Pore-like proteins designed from scratch
Scientists at Leeds are part of an international collaboration that has designed a protein that self-assembles into an artificial pore.
The protein sequence spontaneously transforms into a "transmembrane beta-barrel" – a tiny conduit or pore that embeds itself into a lipid membrane, mimicking its natural counterparts which are found in the walls of bacterial cells and enable nutrients, vitamins and strands of DNA to pass through.
There is intense scientific interest in the self-assembly of artificial pores as a way of exploiting the way nature moves "cargo" in and out of cells, for use in drug delivery or filtration technologies.
She said: “Proteins are the molecular machines that carry out functions necessary to sustain life. Science has a lot to learn from the way they work, and there has been significant progress in designing bespoke proteins – but up to now, it has not been possible to design a protein that would form a transmembrane beta-barrel.
“What has been achieved in this study is a major advance.”
These proteins are essential for bacterial growth, so if we can better understand how assemble, we might be better able to find new ways of beating bacterial infections...
The study – De novo design of transmembrane β-barrels – has been published in the journal Science.
First author of the paper is Dr Anastassia Vorobieva, from the Institute for Protein Design led by Professor David Baker at the University of Washington School of Medicine. The Institute developed the Rosetta algorithm to design the 3-D structure of new proteins.
To create new transmembrane beta-barrels, Dr Vorobieva and colleagues used software to draft possible sequences that they predicted would fold to form the desired structures. They were building the molecule from scratch. Though they drew inspiration from proteins found in nature, they arrived at sequences that differ from any known before.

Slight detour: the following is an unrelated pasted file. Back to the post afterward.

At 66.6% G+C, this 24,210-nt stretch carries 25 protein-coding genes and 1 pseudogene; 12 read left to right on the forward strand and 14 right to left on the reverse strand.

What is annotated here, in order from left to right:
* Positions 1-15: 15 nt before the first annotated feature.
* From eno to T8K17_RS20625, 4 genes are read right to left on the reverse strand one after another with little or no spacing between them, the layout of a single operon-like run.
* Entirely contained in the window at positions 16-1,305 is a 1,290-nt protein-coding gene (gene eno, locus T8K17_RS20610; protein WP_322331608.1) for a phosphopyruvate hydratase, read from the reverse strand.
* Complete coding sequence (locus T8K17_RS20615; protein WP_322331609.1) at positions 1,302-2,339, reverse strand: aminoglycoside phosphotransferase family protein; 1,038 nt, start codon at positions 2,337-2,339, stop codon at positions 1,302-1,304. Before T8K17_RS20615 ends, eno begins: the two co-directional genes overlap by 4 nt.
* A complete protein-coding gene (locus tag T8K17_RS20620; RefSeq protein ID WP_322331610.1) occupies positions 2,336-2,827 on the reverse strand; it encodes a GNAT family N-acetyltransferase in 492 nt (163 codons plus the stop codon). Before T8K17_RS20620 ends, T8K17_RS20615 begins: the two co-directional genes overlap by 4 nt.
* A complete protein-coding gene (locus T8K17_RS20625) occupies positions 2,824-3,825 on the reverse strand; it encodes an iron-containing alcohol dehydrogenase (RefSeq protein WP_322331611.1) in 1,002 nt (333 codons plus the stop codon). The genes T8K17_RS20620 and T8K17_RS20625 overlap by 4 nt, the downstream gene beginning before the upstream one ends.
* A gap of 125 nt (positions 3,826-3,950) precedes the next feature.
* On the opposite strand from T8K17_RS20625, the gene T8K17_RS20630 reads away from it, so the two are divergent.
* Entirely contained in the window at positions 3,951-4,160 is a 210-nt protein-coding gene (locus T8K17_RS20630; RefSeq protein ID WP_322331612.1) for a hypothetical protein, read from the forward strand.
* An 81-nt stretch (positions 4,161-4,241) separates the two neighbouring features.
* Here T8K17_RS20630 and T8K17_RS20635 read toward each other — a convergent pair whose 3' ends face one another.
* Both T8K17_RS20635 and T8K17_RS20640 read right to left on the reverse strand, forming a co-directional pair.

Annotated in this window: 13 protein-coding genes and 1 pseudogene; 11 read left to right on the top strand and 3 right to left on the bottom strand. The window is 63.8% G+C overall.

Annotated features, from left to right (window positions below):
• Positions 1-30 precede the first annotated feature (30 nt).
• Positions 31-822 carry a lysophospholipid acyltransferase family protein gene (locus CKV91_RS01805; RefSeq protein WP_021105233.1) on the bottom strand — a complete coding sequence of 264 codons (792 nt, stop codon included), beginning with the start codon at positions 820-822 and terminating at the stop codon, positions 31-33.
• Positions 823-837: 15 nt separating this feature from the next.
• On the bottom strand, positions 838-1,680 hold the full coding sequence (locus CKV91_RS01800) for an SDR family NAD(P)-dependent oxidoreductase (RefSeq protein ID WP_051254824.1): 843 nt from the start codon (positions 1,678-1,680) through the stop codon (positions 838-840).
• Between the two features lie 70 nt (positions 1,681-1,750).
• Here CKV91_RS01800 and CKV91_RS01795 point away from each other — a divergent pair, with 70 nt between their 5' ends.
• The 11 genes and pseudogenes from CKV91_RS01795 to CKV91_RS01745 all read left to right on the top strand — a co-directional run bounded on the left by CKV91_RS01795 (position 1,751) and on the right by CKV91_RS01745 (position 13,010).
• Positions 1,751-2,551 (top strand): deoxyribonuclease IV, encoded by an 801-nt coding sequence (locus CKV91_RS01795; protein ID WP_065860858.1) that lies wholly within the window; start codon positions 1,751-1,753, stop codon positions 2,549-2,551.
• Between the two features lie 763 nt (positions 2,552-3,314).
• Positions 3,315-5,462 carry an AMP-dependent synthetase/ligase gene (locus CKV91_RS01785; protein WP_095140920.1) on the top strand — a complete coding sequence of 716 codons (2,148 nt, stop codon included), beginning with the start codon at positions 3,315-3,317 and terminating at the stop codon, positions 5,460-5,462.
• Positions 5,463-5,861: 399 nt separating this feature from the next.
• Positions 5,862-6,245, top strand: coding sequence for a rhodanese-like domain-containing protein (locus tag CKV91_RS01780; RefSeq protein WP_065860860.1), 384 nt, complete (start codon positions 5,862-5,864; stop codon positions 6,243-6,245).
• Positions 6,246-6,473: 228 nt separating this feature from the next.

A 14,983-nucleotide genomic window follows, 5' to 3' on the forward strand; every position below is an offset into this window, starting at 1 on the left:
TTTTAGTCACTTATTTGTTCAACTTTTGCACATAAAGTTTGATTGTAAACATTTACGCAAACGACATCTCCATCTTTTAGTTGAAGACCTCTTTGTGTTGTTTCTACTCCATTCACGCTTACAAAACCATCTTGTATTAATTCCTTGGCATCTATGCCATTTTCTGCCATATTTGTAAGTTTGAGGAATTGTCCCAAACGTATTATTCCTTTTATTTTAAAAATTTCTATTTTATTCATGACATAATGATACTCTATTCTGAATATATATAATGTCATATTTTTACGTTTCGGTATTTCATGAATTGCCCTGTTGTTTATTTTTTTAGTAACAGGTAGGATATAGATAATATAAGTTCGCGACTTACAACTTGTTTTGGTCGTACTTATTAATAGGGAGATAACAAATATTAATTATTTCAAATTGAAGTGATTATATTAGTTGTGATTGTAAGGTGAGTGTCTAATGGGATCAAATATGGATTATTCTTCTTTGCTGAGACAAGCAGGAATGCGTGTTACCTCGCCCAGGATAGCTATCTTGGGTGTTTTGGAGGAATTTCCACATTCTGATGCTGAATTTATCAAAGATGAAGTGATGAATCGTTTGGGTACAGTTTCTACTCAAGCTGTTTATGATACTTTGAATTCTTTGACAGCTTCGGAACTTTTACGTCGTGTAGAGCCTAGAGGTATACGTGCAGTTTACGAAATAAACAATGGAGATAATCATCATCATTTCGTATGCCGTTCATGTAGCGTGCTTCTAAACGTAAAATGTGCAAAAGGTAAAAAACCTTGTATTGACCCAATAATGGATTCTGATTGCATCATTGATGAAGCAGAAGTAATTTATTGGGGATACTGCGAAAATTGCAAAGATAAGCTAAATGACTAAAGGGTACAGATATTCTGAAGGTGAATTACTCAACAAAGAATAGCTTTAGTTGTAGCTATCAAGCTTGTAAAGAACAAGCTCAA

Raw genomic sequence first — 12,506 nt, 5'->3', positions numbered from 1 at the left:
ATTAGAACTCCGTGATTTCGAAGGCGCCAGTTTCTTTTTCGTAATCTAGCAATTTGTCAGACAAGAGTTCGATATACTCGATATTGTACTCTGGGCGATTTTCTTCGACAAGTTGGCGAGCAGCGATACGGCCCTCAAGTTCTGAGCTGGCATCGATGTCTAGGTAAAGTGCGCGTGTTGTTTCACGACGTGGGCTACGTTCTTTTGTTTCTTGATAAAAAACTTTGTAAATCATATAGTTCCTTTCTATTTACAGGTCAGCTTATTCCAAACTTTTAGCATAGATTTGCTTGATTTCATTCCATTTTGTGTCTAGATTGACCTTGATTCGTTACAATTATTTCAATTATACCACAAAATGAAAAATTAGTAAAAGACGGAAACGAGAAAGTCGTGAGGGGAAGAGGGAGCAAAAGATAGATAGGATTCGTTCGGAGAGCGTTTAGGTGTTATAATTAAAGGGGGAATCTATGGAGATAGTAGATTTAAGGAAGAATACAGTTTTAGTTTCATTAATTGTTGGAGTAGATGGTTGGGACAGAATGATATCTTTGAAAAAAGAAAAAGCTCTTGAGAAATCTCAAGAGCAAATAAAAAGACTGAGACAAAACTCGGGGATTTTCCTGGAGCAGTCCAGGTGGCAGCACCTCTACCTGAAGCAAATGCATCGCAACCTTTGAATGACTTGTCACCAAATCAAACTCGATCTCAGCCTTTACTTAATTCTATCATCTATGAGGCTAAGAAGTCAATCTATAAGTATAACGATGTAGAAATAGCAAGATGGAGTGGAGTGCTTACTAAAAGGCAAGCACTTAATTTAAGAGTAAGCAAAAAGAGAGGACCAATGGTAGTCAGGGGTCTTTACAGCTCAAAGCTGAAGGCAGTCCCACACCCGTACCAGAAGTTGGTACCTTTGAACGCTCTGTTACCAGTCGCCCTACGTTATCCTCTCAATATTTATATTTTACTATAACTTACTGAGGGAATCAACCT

Their most successful designed proteins contain eight ribbon-like strands that fold into a compact barrel structure that stands just three nanometers tall, where a nanometre is one-billionth of a metre.
Dr Vorobieva said: “We began with a relatively simple notion about what would make the proteins fold. But when we tested these initial hypotheses, nothing worked at all. That was very frustrating.
“We didn’t assume we would get it right the first time, but we did think we could get some information back that would tell us how to move forward. Instead, I had to go back and look carefully at how nature solves this problem.
“The key was to try to detect patterns in those proteins. It was a really difficult thing to do.”
Leeds evaluated the protein design
The expertise at the Astbury Centre for Molecular and Structural Biology Leeds was brought in to validate that the new protein did in fact fold into a transmembrane beta barrel and embed itself into a lipid membrane. The analysis showed the protein could fold up efficiently without the help of any accessory proteins. This is in marked contrast to how natural transmembrane beta barrels fold.
David Brockwell, Professor of Biochemistry and Molecular Biology who also co-supervised the research at Leeds, said: “These designed proteins are interesting and immensely powerful from a basic science perspective because they have no evolutionary history. By studying them, we can discover some of the essential features that enable transmembrane beta-barrel proteins to fold into a membrane.
“Perhaps most importantly, these type of proteins are essential for bacterial growth and survival, so if we can better understand how they fold and assemble, we might be better able to find new ways of beating bacterial infections with new antibiotics.”
This work is the latest achievement in the rapidly progressing field of protein design. In recent years, scientists at the Institute for Protein Design have created innovative vaccines, experimental cancer treatments, and sensors capable of detecting antibodies against COVID-19.
Image courtesy: Institute for Protein Design
The research was supported by the Medical Research Council, Wellcome Trust, Biotechnology and Biological Sciences Research Council, National Institutes of Health, Howard Hughes Medical Institute, Fulbright Belgium and Luxembourg, Open Philanthropy Project, Air Force Office of Scientific Research, Nordstrom Barrier Fund, and Eric and Wendy Schmidt by recommendation of the Schmidt Futures program.
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